5 things to know before the stock market opens Tuesday, September 21 – .

0
17
5 things to know before the stock market opens Tuesday, September 21 – .



Here are the most important news, trends and analysis investors need to start their trading day:

1. Dow is expected to rebound from Monday’s sharp drop

A trader works on the floor of the New York Stock Exchange (NYSE) in New York, United States, on Monday, September 20, 2021.
Michael Nagle | Bloomberg | Getty Images

Dow futures rebounded 260 points on Tuesday, a day after the 30-stock average fell more than double amid Wall Street’s fall in September. The Dow Jones finished 614 points, or nearly 1.8%, down in its worst session since July. The Dow Jones fell 971 points to Monday’s low, which was nearly 5.7% below last month’s all-time high. Investor concerns included risks associated with this week’s Federal Reserve meeting, the high number of Covid cases in the United States, the debt ceiling in Washington and possible contagion in financial markets from the Chinese developer in Evergrande difficulty. The Nasdaq and S&P 500 had their worst days since May on Monday, falling 2.2% and 1.7% respectively. Both were also down more than 5% from their historic intraday highs at the start of the month.

2. Fed to get new housing data at the start of the meeting

New townhouses are under construction as supplies of building materials are in high demand in Tampa, Fla. On May 5, 2021.

Octavio Jones | Reuters

The Fed gets a reading of the housing market at 8:30 am ET as monetary policy makers begin their two-day meeting in September. Economists expect August housing starts to rise 1% after falling 7% in July. Building permits are expected to decline by 2.1% in August against an increase of 2.6% in July. Central bankers will put that data into the mix when they figure out when to start cutting back on their massive Covid-era bond purchases. Higher inflation, which Fed Chairman Jerome Powell considers temporary, will be weighed against a recovering economy. However, a big disappointment in job growth in August could keep the Fed at bay a little longer. Central bankers release their policy statement Wednesday, followed by a press conference from Powell.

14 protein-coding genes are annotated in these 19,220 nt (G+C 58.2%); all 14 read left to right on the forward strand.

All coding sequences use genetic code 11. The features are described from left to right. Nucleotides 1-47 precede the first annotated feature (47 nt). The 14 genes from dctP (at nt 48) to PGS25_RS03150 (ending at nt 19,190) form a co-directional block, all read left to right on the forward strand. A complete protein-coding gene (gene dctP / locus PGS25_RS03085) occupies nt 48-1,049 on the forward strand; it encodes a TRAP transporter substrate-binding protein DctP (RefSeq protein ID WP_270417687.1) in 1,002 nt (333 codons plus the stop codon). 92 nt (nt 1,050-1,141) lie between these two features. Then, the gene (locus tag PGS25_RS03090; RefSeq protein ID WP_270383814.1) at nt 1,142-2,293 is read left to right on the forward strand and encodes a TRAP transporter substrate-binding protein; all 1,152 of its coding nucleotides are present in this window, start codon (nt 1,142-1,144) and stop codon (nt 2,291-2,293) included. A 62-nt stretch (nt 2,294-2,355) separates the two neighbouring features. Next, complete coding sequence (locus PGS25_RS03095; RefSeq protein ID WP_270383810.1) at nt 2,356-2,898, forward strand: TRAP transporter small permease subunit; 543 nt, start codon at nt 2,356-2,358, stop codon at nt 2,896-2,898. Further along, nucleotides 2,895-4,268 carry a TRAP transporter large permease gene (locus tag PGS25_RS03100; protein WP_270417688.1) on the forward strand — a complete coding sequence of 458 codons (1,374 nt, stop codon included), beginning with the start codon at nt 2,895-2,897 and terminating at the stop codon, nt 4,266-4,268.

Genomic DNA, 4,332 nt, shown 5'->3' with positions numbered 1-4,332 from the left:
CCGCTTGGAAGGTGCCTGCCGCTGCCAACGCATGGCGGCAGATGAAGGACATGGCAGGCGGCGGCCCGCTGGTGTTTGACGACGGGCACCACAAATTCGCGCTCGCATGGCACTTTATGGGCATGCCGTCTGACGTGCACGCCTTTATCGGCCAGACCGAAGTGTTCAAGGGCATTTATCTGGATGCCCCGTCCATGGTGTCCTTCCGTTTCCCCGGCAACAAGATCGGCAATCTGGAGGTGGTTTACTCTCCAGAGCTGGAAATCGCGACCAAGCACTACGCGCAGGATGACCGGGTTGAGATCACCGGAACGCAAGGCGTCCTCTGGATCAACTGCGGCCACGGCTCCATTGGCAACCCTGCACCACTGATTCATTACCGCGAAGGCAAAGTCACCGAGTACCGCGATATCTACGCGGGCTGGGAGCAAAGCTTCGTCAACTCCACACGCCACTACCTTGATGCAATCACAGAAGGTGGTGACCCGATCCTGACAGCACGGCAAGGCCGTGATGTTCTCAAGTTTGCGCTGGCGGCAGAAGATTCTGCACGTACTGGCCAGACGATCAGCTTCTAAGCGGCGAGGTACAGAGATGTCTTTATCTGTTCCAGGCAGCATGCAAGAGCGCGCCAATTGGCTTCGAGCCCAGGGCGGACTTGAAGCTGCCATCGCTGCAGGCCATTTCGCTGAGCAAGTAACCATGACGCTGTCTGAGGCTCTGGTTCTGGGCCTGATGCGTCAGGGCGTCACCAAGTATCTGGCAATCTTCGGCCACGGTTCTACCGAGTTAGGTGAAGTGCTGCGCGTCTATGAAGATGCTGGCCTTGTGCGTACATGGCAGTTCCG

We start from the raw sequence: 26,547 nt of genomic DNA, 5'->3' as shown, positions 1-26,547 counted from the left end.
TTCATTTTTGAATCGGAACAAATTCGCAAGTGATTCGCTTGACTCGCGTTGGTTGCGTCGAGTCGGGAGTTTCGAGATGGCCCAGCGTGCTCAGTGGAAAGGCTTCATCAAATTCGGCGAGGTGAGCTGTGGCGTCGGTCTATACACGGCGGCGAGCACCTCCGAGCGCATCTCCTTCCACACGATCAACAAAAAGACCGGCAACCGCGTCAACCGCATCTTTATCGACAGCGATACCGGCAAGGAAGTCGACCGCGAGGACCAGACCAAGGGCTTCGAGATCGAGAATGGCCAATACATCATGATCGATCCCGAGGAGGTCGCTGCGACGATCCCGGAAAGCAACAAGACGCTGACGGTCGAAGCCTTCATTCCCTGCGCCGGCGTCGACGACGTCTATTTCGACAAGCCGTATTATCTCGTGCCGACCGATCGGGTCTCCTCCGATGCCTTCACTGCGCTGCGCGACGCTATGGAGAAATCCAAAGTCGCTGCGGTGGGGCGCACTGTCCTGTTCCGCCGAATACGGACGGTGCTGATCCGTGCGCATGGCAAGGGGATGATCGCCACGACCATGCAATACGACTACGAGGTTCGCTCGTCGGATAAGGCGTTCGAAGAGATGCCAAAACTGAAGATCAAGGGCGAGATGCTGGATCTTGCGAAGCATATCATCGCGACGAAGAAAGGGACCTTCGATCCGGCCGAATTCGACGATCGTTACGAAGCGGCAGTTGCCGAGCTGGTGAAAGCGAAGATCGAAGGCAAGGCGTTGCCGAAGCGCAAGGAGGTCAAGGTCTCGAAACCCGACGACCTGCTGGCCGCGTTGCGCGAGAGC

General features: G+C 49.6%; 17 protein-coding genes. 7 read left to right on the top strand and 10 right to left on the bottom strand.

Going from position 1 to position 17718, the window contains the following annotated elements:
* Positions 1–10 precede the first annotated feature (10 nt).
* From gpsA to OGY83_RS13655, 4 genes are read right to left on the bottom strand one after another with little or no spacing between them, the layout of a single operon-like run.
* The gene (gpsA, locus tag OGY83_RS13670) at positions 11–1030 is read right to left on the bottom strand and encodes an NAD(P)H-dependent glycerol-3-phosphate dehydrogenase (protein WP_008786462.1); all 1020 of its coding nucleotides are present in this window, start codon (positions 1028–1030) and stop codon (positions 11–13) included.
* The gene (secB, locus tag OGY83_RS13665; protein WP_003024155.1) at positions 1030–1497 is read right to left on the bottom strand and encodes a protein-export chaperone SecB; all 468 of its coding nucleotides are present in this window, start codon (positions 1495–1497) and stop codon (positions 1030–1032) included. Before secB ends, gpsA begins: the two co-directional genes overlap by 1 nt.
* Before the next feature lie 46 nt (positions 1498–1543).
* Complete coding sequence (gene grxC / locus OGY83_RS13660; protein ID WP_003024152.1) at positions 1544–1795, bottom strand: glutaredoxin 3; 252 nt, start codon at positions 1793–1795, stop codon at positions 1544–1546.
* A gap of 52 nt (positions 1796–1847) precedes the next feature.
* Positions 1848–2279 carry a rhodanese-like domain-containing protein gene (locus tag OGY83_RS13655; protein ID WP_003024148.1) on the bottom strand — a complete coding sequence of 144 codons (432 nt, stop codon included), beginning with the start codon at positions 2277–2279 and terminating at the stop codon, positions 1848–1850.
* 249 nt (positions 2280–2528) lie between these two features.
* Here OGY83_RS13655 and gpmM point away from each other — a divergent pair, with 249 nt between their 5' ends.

3. Democrats combine debt ceiling and spend in one bill

House Speaker Nancy Pelosi, D-Calif., Hosts a press conference at the Capitol Visitor Center with House Democrats on accomplishments including the For The People Act and the agenda for the rest of the year, Friday July 30, 2021.

Tom Williams | CQ-Roll Call, Inc. | Getty Images

Democratic leaders in Congress have said they will try to pass a bill that prevents the government from shutting down and suspends the US debt limit until the end of 2022. They are trying to avoid two possible crises simultaneously. Congress faces a September 30 deadline to fund the federal government. Treasury Secretary Janet Yellen told lawmakers the United States likely wouldn’t be able to pay its bills in October if lawmakers didn’t suspend or increase the debt ceiling. Senate Minority Leader Mitch McConnell, R-Ky., Tried to force Democrats to use their slim majority in the Senate and House to face the debt ceiling on their own.

4. Biden to address the UN about Covid, climate

US President Joe Biden meets with United Nations Secretary-General Antonio Guterres during the 76th session of the United Nations General Assembly in New York, September 20, 2021.

Kevin Lamarque | Reuters

President Joe Biden, in his first address to the United Nations General Assembly as the US chief executive, plans to call on allies to cooperate on challenges such as Covid and climate change. The speech is scheduled for mid-morning Tuesday. Eight months into his presidency, Biden has been out of step with his allies over the chaotic end of the US war in Afghanistan. He has faced differences over how to share coronavirus vaccines with the developing world and over travel restrictions in the event of a pandemic. Biden also finds himself in the middle of a row with France over a deal to sell nuclear submarines to Australia.

5. J&J reveals recall data; Uber raises its outlook for the third quarter

A vial of Janssen COVID-19 vaccine from Johnson & Johnson

Pacific press | LightRocket | Getty Images

Johnson & Johnson is among the moving stocks in Tuesday’s pre-market trading. J&J shares rose about 1% after the company said a booster of its Covid vaccine is 94% effective in the United States when given two months after the first dose. Six months after the first shot, a J&J booster seems to be potentially even more protective. Some 14.8 million people in America have received the company’s single-dose vaccine.
Uber CEO Dara Khosrowshahi speaks at a product launch event in San Francisco, Calif., September 26, 2019.

Philippe Pacheco | AFP via Getty Images

Shares of Uber rose 5% after the rideshare and food delivery company revised its outlook for its third quarter up. Uber said it now expects adjusted earnings before interest, taxes, depreciation and amortization to vary from a loss of $ 25 million to a profit of $ 25 million. Uber previously said it expected Adjusted EBITDA for the third quarter to be better than a loss of $ 100 million.

– The Associated Press contributed to this report. Follow all the market action like a pro on CNBC Pro. Get the latest pandemic news with CNBC’s coronavirus coverage.

LEAVE A REPLY

Please enter your comment!
Please enter your name here